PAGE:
Filter, Limousine Bull at Estaminet, Aberdeen, 6 June – 8 September 2004.
Review first published, ‘a-n’, August 2004.
Intelligently curated by recent Gray’s School of Art graduate Kirsty Anderson, ‘Filter’ brings together seventy or so diverse photographic works by sixteen artists – most of whom are members of Aberdeen-based collective Limousine Bull. This is the second collaboration between pub-club Estaminet and Limousine Bull – a fruitful partnership which adds another lively city centre venue to what is a resurgent artist-led scene in Aberdeen. And ‘Filter’ gives its audience a lively mix of straightforward and more subtle lens-based images.
Whilst there are, by way of Katrina Thornton’s work, some simple (and seemingly ubiquitous) photographs of urban environments which speciously cite the discourse of the ruin, there are also, conversely, some delicate and unexpected photographic insights into the domestic from Lyndsey Neill, arresting miniature montage pieces, Fridge Collage and Sandwich.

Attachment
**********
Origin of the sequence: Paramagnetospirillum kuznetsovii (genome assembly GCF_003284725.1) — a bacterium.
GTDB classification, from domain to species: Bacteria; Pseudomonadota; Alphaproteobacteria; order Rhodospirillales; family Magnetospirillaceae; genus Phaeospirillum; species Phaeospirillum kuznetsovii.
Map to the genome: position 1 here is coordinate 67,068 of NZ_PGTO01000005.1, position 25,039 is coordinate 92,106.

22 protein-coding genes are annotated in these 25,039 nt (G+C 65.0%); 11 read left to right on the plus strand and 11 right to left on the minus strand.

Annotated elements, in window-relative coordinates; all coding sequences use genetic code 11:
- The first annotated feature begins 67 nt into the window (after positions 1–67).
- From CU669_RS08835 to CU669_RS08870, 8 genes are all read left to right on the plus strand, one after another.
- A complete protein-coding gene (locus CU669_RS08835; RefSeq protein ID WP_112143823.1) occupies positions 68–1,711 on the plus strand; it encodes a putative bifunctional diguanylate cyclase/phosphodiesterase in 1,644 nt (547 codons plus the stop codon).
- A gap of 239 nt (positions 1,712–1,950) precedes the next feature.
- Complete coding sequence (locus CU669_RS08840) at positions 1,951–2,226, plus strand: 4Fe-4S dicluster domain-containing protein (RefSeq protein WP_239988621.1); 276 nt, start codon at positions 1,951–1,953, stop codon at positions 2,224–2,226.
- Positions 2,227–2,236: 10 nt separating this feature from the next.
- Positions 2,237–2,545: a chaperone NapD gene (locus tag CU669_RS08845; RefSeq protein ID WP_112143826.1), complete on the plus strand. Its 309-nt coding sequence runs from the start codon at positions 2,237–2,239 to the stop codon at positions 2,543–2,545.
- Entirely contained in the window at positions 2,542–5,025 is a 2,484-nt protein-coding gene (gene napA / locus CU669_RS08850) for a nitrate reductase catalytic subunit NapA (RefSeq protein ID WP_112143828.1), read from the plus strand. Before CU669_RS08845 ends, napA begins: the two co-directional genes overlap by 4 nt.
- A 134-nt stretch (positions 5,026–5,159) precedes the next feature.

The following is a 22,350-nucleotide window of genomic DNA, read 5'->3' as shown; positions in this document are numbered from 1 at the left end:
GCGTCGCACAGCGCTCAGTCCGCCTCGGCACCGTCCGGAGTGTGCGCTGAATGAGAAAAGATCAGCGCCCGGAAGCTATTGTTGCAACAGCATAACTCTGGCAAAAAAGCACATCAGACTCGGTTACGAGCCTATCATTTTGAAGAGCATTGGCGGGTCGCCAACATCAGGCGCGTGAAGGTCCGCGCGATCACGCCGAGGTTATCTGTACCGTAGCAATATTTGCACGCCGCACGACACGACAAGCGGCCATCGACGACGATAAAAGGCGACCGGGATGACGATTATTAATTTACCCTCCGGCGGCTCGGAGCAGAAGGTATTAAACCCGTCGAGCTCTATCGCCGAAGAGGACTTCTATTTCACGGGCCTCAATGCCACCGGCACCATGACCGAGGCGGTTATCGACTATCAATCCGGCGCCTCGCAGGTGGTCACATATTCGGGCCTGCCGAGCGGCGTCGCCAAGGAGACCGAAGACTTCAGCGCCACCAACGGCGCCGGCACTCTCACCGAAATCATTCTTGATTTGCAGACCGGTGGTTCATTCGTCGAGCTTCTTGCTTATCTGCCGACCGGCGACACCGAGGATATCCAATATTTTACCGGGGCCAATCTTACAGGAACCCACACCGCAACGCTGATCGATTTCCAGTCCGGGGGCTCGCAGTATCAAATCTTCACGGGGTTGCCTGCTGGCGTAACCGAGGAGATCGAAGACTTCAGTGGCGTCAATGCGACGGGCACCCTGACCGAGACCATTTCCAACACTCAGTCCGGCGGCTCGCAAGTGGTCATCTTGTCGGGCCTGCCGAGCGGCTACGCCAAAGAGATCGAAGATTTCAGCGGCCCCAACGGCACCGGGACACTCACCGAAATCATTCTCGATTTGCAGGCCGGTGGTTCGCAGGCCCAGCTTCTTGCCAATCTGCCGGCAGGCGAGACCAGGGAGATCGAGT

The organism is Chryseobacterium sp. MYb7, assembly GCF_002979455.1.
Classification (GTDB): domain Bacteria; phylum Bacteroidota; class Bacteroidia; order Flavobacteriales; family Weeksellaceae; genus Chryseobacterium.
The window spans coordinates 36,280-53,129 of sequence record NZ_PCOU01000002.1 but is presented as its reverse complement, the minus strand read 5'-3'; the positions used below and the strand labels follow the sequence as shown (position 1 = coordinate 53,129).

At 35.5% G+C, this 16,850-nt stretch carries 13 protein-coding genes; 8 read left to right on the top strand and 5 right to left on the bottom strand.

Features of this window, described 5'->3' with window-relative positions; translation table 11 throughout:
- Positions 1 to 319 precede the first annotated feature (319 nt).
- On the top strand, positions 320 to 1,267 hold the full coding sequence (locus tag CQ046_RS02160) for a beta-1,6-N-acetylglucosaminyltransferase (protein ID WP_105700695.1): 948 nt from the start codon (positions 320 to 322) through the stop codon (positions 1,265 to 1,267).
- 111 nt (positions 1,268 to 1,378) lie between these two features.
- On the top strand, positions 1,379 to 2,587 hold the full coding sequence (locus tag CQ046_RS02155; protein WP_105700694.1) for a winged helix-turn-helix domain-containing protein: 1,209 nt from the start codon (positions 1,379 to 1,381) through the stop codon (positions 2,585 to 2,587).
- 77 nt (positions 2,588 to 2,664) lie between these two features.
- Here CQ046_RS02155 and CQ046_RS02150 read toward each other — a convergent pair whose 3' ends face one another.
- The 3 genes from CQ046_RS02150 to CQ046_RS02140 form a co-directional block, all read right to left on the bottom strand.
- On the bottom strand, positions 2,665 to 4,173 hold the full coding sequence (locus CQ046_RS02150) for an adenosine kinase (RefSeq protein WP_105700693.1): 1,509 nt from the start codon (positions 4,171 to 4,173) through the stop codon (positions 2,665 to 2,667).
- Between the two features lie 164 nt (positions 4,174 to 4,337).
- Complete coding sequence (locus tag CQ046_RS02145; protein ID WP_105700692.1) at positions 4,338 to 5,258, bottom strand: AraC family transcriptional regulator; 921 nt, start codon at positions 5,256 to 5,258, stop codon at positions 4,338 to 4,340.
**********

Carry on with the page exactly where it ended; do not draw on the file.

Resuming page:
Whilst Neil Henderson competently presents straightforward snaps of (only slightly) moody music gigs, Sarah Matheson’s theory-informed photographic predella genuinely engages us, punctum-style, in a reverie about the perception of time as a layered phenomenon.
Alison Paterson’s 100 per cent dose of our recommended daily allowance of architectural photography (from seemingly compulsory vertiginous viewpoints) is counterbalanced by Craig Barrowman’s inventively doctored photo of a Czech metro station which, pointlessly yet rewardingly, shows a guy ambling perilously along the tracks towards a tunnel.
Neill, Matheson and Barrowman subtly joggle given images and place themselves confidently in a lineage of altered ready-mades to good effect, doing much more with their images as a result than the so-called observational photographers present here.
The real highlights of the show are, firstly, Jim Ewen’s Upone, Uptwo, Upthree comprising three photographs of the inside of a lift; a serious-minded cycle which deals cleverly with implied movement versus the aesthetic of static abstraction – a refreshingly deliberate use of the camera to visualise a carefully considered philosophical conundrum. Secondly, emergent artist Ziggy Campbell makes an apposite appearance at Estaminet with his Tinturntriptych and Failed Audio Project Version 1.3, works that continue his long-standing investigation into visuals that have their genesis in sound.